We then walked over the bridge (which is still 'guarded' by a rusting German antitank gun!) ...

... to the Café Gondrée, the first building to be liberated on D-Day.

This end of the bridge is also 'guarded', this time by a Close Support version of a Centaur tank. This is armed with a 95mm howitzer, and served as part of the Royal Marine Armoured Support Group on D-Day and until the unit was disbanded fourteen days after the landings took place.

After a trip to Arromanche for lunch and a visit to the Musée de Débarquement, we then travelled on to the German coastal defence battery at Longues-sur-Mer.

This battery was built and crewed by the German Navy until just before the D-Day landings took place. As a result the guns used were standard 150mm naval guns (as used a secondary armament on the German battleships and battle-cruisers) mounted in individual concrete casemates.

Each casemate had its own ammunition supply system that operated in a similar way to that used aboard ship.

Three of the casemates remain in reasonable condition, as does the central command center which is on the cliffs overlooking the sea.

In the run-up to the D-Day landings this battery was repeatedly bombed, but it remained largely undamaged. On D-Day it engaged the Allied Fleet, and was in turn fired at by HMS Ajax, USS Arkansas, and the French cruiser Georges Leygues. Eventually four of the three guns were silenced, and the battery was finally captured on D-Day+1 by the 231st Infantry Brigade.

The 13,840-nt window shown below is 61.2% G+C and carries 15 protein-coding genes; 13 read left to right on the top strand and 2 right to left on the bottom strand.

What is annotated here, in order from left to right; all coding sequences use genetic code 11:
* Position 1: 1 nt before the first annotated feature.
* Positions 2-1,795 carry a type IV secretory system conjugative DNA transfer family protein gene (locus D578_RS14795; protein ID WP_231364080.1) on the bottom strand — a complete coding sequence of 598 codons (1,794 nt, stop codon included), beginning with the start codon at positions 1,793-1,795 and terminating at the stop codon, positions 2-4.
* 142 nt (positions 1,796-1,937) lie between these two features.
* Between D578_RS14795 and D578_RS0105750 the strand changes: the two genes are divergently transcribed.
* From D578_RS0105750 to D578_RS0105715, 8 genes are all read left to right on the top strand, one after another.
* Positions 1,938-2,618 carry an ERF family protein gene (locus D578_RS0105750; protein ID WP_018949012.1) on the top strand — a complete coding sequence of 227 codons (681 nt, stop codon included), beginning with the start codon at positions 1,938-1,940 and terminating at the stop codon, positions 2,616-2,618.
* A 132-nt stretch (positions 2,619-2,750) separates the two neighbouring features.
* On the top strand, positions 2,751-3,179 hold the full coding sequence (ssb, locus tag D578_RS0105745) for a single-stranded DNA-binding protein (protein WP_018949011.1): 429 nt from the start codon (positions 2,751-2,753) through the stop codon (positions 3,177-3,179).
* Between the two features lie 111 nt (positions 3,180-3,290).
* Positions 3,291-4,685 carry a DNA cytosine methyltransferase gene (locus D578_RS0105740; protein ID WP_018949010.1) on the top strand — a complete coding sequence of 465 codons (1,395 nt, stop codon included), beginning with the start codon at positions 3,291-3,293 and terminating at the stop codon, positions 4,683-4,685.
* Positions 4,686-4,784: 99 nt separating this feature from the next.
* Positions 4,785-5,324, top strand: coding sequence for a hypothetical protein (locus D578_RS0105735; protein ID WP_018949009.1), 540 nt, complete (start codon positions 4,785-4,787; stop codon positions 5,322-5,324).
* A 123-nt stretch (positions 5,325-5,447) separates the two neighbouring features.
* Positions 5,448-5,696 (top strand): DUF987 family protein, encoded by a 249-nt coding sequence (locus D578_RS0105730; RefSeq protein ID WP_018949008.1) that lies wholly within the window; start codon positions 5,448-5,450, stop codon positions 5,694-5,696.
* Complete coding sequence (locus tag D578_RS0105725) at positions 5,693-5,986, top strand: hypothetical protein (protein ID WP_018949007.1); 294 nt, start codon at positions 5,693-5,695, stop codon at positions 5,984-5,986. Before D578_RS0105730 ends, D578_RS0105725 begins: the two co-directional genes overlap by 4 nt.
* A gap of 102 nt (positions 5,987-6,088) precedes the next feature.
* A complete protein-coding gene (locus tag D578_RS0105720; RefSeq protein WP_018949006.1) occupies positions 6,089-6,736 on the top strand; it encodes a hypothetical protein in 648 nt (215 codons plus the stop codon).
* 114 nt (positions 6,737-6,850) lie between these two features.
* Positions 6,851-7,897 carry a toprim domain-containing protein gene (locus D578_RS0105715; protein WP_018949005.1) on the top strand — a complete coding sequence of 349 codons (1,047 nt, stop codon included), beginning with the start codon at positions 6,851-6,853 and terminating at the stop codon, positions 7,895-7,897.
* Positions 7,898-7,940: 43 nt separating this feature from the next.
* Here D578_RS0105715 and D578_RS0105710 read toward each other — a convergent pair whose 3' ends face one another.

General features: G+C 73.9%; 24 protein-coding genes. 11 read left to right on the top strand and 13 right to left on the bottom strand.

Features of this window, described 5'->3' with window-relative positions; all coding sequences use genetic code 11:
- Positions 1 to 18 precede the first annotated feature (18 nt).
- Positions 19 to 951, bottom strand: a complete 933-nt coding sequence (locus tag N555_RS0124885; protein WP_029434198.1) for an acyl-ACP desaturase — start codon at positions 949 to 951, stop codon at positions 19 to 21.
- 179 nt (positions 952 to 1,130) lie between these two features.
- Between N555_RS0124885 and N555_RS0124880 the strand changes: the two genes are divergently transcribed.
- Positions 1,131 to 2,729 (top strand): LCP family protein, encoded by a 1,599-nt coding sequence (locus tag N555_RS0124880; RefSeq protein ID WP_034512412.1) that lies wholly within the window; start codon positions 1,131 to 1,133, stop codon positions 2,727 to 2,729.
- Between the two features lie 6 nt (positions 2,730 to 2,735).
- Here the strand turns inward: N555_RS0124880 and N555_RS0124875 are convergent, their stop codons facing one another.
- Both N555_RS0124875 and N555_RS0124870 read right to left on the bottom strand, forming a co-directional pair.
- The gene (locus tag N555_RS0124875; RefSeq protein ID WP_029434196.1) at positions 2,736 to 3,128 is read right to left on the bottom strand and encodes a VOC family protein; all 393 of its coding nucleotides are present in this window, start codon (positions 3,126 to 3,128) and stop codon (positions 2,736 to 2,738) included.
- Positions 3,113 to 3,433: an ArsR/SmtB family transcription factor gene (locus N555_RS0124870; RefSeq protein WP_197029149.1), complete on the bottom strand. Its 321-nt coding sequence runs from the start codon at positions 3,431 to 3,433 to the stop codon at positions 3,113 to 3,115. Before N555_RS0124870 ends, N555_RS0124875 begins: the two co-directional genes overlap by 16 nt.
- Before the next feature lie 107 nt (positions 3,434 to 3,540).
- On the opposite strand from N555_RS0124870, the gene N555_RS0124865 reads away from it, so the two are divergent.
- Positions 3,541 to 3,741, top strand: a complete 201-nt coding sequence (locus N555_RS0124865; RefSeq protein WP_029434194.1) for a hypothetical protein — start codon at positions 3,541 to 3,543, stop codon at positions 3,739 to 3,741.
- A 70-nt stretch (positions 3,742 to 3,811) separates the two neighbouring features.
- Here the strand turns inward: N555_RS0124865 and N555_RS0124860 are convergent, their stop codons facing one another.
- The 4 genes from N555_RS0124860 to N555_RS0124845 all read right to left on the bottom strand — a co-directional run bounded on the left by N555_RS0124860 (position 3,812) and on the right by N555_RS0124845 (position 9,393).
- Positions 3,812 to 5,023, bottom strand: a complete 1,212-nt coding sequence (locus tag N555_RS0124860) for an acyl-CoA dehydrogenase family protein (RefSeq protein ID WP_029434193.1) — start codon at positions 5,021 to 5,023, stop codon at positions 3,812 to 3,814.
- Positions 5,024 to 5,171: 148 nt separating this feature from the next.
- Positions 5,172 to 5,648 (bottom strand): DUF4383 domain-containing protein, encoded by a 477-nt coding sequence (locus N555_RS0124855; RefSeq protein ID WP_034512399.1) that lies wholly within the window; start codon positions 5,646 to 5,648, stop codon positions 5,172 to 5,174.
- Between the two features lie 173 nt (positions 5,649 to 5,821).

Displayed alongside the newly-built visitors' centre is a Russian 76.2mm M1902/30 Divisional Gun. This had been captured by the Germans at some time after July 1941, and was deployed to defend the battery from landward attacks.

This marked the end of our tour, and we returned tired and somewhat damp to our ship, just in time to sail for Southampton.

6 comments:

  1. A955 seems to be the Belgian Auxiliary Navy tug BNS Mier - see http://news.webshots.com/photo/2701155440015470341ESQnXz

    Alex

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  2. Alex,

    That's her!

    Many thanks for identifying this vessel for me. I had looked in several of my reference books, but had so far failed to find a name for her.

    All the best,

    Bob

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  3. The 'original' Pegasus Bridge is in the nearby museum together with a stunning Mecanno model. The (much wider) current bridge is a postwar replacement. Interestingly (and predictably) I took some virtually identical photos of that part of Normandy during my visit in 2005!

    Tim

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  4. Tim,

    I visited the museum at Pegasus Bridge in April last year (see Seen on my travels ... the Pegasus Bridge Museum) and also walked over the original Pegasus Bridge.

    All the best,

    Bob

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  5. Great photos! My wife and I visited the American beaches a few years ago, as well as the Musée de Débarquement in Arromanches and the battery at Longues-sur-Mer. Never been to the British or Canadian sectors -- we'll have to do that next time. I'd love to see the bridge over the Caen canal. Thanks for posting your pictures!

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  6. Chris,

    I am glad that you enjoyed seeing them!

    A trip to the Pegasus Bridge is a must, as is a visit to the nearby museum that Tim Gow refers to.

    All the best,

    Bob

    ReplyDelete